Having reached the southwest of Tanzania, it was only a short hop across the border, into Malawi. Except that you had to have your hair cut in advance, because long hair – for men – was forbidden in Malawi. Oh, and women wearing trousers, also a no-no. You would just not be allowed entry into the country. In those days, the late 1980s, the laws, made by Hastings Banda, president since the 1966 independence and president-for-life since 1971, would be rigidly enforced. And that is also my strongest memory of that country, for the rest I cannot remember much of the trip.
photo: Malawi country side, and an African infrastructure one could only dream of in the 1980s
The dominant feature in the country is Lake Malawi, then called Lake Nyassa, which forms about 2/3rd of the country’s easter border. The southern-most African rift lake, up to 700 meters deep, was a major tourist attraction, especially for South Africans who couldn’t go anywhere else in Africa, shunned as they were because of their apartheid-based politics. Thus there were lots of comfortable resorts along the lake, unthinkable on the other side, in infrastructure-challenged Tanzania or civil- war-torn Mozambique.
Small villages along the lake had another feature: the African doctor. I hate to think what treatment would have been like, but they actively promoted themselves through billboards, and obviously enjoyed some local popularity.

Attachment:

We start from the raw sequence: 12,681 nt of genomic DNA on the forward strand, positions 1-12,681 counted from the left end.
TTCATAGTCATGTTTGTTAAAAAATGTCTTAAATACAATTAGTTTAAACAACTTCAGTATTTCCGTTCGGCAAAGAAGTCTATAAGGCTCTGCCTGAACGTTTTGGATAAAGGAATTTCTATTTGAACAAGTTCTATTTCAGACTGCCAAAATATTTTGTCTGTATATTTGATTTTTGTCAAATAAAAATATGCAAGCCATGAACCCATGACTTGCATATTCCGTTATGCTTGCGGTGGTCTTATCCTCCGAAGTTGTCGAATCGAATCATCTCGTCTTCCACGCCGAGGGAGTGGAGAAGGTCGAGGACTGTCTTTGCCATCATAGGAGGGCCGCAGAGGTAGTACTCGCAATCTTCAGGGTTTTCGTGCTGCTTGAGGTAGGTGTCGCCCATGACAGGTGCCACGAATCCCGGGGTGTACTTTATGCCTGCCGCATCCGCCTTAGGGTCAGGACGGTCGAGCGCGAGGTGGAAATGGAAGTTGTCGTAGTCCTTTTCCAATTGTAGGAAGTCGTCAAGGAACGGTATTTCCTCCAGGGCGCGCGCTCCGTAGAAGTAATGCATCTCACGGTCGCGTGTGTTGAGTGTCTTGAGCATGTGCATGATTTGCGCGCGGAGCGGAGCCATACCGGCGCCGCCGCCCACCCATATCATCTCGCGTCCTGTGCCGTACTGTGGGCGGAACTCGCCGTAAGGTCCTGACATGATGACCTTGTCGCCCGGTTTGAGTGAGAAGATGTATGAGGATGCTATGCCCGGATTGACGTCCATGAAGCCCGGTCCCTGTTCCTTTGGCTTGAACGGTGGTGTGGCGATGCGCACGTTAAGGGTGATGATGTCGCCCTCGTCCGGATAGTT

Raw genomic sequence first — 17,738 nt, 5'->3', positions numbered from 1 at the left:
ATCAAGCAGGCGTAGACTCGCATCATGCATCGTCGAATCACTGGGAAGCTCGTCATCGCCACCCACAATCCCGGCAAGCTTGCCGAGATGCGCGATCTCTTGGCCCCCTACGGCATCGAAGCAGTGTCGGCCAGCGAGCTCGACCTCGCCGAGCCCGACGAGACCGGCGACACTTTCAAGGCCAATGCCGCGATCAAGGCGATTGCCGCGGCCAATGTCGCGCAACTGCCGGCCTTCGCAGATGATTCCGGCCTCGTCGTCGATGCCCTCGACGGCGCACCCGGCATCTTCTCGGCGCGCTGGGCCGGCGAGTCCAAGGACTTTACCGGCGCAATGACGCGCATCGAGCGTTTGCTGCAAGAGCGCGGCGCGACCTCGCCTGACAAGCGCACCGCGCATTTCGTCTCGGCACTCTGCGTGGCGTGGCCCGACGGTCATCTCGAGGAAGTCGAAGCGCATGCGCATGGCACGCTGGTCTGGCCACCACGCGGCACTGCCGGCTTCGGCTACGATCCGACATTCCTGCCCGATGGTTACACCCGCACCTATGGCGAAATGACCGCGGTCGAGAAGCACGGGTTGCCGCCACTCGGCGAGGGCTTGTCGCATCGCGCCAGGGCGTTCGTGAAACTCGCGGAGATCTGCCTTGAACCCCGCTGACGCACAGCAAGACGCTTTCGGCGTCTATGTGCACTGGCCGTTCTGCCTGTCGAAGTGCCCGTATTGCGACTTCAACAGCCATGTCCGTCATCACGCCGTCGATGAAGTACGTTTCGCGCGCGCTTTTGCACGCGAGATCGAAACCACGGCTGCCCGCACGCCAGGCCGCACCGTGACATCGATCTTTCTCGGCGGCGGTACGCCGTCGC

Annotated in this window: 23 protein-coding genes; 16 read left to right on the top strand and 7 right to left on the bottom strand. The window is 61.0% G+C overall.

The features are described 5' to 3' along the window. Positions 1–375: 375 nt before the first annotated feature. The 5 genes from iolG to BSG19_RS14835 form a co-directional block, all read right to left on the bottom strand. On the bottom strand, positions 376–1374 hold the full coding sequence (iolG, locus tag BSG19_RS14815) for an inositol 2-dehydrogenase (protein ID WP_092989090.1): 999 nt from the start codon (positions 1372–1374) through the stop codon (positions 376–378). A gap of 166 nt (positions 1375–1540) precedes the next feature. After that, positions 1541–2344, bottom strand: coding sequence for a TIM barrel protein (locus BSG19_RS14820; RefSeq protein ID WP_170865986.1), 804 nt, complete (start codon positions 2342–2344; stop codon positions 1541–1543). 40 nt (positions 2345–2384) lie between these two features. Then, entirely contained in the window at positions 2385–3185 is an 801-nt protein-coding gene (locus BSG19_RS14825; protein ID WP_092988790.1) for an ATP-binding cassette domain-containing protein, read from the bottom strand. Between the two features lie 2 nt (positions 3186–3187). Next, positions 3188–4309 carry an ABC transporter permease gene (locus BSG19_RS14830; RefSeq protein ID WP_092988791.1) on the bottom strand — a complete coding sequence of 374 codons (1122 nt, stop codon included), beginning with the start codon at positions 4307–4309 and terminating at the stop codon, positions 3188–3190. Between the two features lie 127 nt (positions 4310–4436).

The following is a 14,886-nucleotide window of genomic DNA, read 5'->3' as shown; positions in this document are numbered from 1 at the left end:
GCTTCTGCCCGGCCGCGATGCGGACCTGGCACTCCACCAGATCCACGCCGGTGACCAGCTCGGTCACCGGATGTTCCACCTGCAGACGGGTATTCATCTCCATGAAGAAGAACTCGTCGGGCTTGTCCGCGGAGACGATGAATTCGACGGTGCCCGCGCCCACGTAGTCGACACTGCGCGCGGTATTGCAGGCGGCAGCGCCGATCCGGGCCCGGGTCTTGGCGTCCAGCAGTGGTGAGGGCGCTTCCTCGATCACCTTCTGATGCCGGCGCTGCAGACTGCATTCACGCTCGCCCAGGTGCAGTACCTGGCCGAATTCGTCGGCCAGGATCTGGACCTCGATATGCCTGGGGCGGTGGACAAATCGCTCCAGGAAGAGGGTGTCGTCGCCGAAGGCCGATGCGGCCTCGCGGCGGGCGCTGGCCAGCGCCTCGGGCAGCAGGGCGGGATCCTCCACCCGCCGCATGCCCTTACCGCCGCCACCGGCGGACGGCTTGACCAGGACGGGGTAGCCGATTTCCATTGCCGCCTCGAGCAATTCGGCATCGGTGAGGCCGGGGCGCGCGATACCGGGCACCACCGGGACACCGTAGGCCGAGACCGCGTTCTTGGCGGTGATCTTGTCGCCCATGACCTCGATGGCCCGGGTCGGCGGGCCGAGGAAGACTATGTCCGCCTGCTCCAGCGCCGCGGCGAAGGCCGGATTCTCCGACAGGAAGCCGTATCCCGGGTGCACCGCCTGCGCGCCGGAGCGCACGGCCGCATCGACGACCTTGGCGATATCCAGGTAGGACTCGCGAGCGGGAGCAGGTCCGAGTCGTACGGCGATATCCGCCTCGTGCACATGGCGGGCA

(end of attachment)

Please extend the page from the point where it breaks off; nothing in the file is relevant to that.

Mwala wa Mphini
There is not much of historical interest in Malawi, so an odd-looking local rock, Mwala wa Mphini – translated as the Rock of Tribal Face Scars – is a major tourist attraction. It has long been speculated that the grooves that make up the pattern on the rock face were expressions of early tribal artists, but most would agree that they are nothing else than the erosion of a geological fracture pattern.
Chongoni rock paintings
Of more historical significance are the rock paintings at Chongoni. In all honesty, I have seen much better rock art if Africa, notably in Zimbabwe, Namibia and South Africa, but these, apparently are unique because many of them have been made by agriculturalists, even well into the 20th Century (others, older, originate from hunter-gatherer tribes, more common amongst the rock artists, but still relatively rare in Central Africa).
In the south of the country, towards Blantyre, is the town of Zomba, base for trips into the Zomba Nature Reserve, a beautiful mountainous area, with high peaks, dense forest and lovely streams and waterfalls. Zomba itself was a nice little market town, of which, once again, I don’t remember much other than what I can see on the photos.
What I do remember vividly, though, was my reluctance to step across the border into Mozambique. At some place the road we drove formed this border, illustrated by bombed out houses on the Mozambican side. I could have easily set foot in Mozambique, a country then involved in a brutal post-independence civil war, if it was not for the numerous mine fields that reputedly had been laid, to keep insurgents from crossing into Malawi. And me from stepping across.